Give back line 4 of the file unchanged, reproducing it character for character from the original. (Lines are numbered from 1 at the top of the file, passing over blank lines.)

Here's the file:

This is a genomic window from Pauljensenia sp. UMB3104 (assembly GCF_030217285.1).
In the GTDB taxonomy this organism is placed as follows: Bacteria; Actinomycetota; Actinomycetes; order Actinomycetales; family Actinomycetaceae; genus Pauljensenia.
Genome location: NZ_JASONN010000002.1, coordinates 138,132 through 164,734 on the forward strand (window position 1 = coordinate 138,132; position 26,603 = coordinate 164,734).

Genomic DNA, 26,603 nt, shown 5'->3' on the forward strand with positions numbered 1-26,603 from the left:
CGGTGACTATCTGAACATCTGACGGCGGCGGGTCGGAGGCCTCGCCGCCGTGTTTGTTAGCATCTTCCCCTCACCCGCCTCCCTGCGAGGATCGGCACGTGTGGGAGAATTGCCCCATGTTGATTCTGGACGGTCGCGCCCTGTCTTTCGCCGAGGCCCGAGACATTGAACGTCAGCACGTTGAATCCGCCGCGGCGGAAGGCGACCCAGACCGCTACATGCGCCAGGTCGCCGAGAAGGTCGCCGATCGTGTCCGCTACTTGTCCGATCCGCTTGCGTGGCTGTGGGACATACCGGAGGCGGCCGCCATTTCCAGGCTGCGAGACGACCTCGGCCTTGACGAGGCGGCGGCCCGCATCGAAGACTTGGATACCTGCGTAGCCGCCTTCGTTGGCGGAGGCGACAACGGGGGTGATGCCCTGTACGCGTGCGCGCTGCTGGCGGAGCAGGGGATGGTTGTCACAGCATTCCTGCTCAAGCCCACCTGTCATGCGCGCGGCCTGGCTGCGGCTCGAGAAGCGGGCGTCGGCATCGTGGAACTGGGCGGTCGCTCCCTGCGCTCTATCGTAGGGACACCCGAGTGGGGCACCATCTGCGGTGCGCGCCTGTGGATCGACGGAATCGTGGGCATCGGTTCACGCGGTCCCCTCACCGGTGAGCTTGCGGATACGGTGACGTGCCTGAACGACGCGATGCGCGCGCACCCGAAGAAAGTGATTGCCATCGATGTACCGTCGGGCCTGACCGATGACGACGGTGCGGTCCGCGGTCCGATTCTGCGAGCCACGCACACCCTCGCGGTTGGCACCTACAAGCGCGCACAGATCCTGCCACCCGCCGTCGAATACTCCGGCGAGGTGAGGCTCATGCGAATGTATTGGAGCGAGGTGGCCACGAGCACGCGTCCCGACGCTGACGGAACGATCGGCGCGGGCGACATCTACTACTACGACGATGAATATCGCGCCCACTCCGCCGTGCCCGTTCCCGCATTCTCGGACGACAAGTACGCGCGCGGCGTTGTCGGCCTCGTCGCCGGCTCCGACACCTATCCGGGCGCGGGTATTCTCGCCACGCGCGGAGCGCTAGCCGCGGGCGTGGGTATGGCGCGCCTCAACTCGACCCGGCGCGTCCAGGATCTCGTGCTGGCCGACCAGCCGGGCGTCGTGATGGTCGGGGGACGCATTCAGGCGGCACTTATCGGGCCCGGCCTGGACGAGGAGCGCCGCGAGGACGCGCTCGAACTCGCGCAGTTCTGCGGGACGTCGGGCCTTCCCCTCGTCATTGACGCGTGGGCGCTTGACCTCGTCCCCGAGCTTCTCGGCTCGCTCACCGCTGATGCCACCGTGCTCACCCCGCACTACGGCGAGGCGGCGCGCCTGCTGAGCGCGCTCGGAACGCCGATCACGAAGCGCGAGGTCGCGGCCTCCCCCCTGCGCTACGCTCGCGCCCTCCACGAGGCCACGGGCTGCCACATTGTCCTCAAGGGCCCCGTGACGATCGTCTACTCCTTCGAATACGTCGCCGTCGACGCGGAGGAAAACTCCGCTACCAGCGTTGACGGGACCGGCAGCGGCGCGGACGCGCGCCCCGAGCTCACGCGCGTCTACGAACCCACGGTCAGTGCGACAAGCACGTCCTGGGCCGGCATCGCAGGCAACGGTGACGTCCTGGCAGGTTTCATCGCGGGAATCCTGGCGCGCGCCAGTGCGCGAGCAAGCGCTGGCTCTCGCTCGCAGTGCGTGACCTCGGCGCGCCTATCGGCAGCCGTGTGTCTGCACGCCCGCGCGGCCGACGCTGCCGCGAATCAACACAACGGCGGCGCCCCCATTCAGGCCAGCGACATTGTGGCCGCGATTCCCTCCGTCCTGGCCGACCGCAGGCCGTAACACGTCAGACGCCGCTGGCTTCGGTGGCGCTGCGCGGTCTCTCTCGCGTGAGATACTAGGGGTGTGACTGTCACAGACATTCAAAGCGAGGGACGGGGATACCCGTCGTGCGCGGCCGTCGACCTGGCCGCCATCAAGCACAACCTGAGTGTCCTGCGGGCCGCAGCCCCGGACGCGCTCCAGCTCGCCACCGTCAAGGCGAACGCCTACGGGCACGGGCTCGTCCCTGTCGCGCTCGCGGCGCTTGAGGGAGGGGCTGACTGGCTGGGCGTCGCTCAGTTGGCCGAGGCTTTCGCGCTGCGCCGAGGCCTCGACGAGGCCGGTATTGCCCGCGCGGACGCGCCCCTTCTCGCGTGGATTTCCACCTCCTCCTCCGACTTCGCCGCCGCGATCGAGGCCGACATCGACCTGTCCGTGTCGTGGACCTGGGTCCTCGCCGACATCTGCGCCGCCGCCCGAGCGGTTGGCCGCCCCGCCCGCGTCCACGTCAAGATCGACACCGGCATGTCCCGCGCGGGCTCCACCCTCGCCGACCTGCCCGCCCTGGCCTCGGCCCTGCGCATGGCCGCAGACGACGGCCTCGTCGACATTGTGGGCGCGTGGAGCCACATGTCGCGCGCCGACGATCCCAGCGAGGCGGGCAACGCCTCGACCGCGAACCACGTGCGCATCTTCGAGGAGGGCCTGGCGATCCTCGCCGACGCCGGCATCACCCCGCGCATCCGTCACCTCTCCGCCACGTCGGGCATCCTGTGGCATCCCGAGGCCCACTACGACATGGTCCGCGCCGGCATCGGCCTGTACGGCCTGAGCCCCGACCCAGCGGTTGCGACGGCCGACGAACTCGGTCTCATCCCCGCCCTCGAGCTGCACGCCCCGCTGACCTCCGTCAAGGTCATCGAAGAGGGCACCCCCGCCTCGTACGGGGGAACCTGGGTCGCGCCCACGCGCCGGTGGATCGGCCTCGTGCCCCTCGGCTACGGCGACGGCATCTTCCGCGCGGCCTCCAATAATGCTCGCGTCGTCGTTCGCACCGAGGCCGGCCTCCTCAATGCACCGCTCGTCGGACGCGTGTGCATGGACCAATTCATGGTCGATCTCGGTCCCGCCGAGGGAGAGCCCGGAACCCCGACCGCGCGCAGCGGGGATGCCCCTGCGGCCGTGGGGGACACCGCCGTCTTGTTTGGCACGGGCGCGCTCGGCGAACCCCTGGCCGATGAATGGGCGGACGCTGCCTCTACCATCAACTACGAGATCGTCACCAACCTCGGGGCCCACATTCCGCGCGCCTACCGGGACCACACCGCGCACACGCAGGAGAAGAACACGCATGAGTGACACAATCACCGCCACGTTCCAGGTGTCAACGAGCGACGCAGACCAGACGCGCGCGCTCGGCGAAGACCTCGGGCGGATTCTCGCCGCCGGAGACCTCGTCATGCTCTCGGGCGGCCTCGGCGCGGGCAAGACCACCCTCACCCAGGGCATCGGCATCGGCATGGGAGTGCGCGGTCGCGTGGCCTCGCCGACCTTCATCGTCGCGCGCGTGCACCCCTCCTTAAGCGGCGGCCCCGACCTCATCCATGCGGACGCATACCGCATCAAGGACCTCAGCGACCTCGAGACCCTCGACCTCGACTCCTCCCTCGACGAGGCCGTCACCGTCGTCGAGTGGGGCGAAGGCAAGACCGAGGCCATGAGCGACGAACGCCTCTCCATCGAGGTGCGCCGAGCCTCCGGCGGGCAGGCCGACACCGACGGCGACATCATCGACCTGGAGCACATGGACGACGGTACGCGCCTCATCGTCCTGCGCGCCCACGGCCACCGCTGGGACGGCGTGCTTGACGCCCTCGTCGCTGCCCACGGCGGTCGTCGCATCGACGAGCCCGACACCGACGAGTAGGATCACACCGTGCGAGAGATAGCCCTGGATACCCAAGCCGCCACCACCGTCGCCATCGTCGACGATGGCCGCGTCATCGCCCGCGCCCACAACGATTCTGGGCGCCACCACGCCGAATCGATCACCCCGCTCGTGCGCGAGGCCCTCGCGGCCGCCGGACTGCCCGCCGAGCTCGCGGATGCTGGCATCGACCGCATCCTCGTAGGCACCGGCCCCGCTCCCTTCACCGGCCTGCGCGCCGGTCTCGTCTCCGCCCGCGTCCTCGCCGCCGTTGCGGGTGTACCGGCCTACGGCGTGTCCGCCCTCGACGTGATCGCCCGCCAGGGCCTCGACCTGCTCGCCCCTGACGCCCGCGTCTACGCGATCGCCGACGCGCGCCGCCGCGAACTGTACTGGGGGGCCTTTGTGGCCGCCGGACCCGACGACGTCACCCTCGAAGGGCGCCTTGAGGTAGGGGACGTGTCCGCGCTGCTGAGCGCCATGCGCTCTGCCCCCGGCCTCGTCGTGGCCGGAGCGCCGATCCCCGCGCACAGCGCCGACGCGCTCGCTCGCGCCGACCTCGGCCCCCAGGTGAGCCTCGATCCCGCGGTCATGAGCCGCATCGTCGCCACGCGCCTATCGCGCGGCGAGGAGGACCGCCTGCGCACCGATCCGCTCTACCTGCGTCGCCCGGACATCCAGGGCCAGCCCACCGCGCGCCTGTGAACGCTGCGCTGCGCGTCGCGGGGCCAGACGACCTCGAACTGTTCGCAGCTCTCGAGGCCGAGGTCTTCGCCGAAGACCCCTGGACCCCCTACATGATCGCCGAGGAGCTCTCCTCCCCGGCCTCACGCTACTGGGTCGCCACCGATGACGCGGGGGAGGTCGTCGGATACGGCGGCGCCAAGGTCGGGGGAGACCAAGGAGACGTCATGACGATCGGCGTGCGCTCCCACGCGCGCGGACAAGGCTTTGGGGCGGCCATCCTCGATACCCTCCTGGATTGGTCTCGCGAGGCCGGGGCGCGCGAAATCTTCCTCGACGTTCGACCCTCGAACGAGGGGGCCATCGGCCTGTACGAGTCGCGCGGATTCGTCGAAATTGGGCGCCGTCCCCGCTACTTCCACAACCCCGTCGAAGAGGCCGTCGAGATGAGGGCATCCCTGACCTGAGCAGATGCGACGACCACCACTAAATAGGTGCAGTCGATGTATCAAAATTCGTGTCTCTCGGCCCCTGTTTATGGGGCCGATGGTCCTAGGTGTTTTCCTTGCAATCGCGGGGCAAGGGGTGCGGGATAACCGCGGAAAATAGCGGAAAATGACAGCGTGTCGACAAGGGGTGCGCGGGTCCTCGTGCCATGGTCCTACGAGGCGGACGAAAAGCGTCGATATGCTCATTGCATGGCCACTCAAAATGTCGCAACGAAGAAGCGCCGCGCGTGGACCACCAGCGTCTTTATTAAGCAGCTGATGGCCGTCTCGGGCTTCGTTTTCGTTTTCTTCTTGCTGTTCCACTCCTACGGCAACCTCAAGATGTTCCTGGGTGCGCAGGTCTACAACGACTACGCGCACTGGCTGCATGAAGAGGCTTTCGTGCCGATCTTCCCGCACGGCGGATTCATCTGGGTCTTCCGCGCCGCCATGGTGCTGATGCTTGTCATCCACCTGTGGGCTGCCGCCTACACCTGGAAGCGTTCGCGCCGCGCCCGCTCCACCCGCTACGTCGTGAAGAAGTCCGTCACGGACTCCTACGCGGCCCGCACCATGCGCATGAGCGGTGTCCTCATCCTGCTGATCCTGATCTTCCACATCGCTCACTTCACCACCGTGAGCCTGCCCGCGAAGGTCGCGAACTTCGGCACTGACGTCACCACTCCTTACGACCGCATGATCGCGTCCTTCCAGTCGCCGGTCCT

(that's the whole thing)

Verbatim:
Genomic DNA, 26,603 nt, shown 5'->3' on the forward strand with positions numbered 1-26,603 from the left: